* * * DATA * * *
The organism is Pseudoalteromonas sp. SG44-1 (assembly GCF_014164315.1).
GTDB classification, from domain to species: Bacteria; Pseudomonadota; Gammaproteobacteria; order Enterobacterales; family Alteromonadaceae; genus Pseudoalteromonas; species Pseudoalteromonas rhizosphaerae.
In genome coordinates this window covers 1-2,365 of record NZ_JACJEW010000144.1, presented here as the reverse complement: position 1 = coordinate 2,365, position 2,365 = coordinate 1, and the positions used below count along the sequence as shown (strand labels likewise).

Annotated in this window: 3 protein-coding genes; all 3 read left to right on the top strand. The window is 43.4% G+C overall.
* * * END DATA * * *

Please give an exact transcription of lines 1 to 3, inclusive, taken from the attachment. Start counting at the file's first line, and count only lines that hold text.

The organism is Pseudoalteromonas sp. SG44-1 (assembly GCF_014164315.1).
GTDB classification, from domain to species: Bacteria; Pseudomonadota; Gammaproteobacteria; order Enterobacterales; family Alteromonadaceae; genus Pseudoalteromonas; species Pseudoalteromonas rhizosphaerae.
In genome coordinates this window covers 1-2,365 of record NZ_JACJEW010000144.1, presented here as the reverse complement: position 1 = coordinate 2,365, position 2,365 = coordinate 1, and the positions used below count along the sequence as shown (strand labels likewise).